The mockingbirds, thrashers and allied birds in the family Mimidae are broadly distributed across the Americas. Many aspects of their phylogenetic history are well established, but there has been no previous phylogenetic study that included all species in this radiation. Our reconstructions based on mitochondrial and nuclear DNA sequence markers show that an early bifurcation separated the Mimidae into two clades, the first of which includes North and Middle American taxa (Melanotis, Melanoptila, Dumetella) plus a small radiation that likely occurred largely within the West Indies (Ramphocinclus, Allenia, Margarops, Cinclocerthia). The second and larger radiation includes the Toxostoma thrasher clade, along with the monotypic Sage Thrasher (Oreoscoptes) and the phenotypically diverse and broadly distributed Mimus mockingbirds. This mockingbird group is biogeographically notable for including several lineages that colonized and diverged on isolated islands, including the Socorro Mockingbird (Mimus graysoni, formerly Mimodes) and the diverse and historically important Galapagos mockingbirds (formerly Nesomimus). Our reconstructions support a sister relationship between the Galapagos mockingbird lineage and the Bahama Mockingbird (M. gundlachi) of the West Indies, rather than the Long-tailed Mockingbird (M. longicaudatus) or other species presently found on the South American mainland. Relationships within the genus Toxostoma conflict with traditional arrangements but support a tree based on a preivous mtDNA study. For instance, the southern Mexican endemic Ocellated Thrasher (T. ocellatum) is not an isolated sister species of the Curve-billed thrasher (T. curvirostre).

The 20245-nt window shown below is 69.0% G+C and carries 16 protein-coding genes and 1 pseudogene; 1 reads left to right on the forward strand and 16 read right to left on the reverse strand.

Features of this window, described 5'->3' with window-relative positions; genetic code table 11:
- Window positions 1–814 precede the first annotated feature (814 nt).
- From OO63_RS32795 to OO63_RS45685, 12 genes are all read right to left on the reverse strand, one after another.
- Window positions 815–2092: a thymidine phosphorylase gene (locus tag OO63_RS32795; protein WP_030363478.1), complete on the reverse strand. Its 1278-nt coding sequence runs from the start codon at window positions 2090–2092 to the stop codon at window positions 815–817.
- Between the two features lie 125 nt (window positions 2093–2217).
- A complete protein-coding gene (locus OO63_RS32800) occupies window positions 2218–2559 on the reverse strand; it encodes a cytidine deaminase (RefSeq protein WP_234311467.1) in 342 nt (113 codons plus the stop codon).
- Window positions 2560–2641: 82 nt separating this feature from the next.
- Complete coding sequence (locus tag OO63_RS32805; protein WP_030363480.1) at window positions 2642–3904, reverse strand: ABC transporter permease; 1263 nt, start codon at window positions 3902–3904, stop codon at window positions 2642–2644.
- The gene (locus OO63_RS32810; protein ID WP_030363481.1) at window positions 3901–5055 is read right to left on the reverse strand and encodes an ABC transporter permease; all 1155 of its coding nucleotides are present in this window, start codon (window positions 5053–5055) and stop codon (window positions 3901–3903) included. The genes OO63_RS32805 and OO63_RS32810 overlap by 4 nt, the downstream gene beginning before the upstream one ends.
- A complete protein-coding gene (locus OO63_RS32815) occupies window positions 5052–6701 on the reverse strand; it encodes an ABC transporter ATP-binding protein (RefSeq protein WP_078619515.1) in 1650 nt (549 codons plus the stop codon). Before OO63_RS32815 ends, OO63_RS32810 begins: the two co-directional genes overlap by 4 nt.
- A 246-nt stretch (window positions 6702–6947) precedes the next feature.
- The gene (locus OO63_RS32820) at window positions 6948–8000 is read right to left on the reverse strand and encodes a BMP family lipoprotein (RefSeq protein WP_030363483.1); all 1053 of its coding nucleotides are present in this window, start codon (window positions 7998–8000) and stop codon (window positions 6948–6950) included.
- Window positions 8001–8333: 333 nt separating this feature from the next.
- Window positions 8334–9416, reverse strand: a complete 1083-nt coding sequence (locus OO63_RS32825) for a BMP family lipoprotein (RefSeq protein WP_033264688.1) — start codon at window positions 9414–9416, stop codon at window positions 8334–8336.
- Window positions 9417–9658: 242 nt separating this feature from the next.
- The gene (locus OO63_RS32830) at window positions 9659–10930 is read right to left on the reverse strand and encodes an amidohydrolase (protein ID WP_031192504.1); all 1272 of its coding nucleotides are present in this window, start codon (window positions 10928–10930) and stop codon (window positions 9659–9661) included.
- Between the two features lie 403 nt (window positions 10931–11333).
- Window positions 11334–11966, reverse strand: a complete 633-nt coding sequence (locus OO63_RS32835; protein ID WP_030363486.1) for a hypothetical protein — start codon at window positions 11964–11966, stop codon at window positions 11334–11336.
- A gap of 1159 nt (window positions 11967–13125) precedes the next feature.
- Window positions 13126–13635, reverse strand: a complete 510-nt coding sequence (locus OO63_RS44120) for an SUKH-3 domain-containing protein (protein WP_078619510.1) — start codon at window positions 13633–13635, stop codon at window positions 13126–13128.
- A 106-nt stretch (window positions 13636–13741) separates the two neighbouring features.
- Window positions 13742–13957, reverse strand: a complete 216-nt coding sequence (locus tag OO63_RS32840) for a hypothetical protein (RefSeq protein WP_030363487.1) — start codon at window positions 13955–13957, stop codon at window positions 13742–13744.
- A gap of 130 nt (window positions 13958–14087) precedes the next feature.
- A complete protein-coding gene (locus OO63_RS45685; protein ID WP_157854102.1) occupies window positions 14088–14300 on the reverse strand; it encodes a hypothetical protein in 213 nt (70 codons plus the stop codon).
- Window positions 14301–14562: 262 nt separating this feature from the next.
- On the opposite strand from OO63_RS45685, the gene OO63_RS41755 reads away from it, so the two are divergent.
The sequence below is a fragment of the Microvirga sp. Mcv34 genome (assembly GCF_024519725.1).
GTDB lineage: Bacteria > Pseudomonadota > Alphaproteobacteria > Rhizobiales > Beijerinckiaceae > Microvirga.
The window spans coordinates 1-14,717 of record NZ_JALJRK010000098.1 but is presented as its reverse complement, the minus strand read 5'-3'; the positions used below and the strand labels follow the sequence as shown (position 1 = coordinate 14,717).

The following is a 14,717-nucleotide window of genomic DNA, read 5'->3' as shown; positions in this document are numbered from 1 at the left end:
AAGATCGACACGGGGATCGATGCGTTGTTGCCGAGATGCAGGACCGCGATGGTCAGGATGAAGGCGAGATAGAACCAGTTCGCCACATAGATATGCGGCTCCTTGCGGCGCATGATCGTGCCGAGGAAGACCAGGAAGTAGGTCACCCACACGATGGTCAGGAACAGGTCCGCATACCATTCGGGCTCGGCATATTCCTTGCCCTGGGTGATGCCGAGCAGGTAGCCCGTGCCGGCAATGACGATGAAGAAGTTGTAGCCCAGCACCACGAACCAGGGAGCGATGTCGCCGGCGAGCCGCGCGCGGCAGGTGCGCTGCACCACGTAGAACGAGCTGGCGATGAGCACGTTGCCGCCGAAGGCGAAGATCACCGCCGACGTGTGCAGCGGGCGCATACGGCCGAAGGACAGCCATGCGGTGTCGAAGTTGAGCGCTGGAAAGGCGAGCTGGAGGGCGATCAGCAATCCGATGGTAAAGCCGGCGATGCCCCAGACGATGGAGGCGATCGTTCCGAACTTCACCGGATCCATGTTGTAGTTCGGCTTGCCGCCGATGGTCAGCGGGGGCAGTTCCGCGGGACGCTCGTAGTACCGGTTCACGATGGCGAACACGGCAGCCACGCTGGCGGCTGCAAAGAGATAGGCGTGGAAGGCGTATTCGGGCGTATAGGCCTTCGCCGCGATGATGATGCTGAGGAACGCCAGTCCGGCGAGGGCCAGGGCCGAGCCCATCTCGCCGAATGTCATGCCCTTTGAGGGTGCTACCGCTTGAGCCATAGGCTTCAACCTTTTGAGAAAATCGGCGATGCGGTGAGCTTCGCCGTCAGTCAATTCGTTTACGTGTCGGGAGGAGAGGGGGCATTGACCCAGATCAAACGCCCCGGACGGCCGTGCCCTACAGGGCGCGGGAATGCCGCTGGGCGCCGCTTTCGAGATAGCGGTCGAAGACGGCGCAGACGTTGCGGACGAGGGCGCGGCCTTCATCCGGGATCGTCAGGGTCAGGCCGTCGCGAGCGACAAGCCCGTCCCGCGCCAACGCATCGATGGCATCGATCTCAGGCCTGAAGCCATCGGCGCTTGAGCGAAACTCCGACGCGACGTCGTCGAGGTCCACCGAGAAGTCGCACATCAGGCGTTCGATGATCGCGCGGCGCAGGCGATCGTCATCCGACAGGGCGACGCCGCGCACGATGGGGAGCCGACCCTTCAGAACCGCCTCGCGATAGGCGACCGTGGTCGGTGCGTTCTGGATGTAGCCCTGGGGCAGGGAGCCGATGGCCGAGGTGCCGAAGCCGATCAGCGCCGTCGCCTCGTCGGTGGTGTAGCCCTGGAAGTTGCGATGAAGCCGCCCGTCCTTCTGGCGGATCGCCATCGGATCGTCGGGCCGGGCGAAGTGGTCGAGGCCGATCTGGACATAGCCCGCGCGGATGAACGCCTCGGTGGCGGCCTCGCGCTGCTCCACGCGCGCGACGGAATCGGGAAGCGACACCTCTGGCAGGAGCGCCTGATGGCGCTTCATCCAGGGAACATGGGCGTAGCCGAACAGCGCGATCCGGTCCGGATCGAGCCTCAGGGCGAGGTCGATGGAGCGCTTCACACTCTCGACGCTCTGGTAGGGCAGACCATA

Bibliographical noteFunding Information:
We thank B. McCleery and D. Rabosky for advice and assistance, and two reviewers for the comments on the manuscript. Part of this work was carried out using the resources of the Computational Biology Service Unit at Cornell University which is partially funded by Microsoft Corporation. We thank the following institutions, their field collaborators, and their collections staff for the loan of genetic materials: Academy of Natural Sciences, Philadelphia; Bell Museum of Natural History, University of Minnesota; Cornell University Museum of Vertebrates; Louisiana State University Museum of Natural Science; Museo Nacional de Historia Natural, Santiago, Chile; San Diego State University Museum of Biodiversity; Wake Forest University. We thank B. Arbogast and D. Cadeña for providing previously unpublished sequences generated in their laboratories. We are grateful to P. Tubaro of the Museo Argentino de Ciencias Naturales, Buenos Aires for his guidance in obtaining specimens of South American mockingbird species. CAB is funded by the National Evolutionary Synthesis Center (NESCent), NSF Grant EF-0905606. This Project was additionally supported by awards NSF-DEB-0924741 and NSF-DEB-0515981.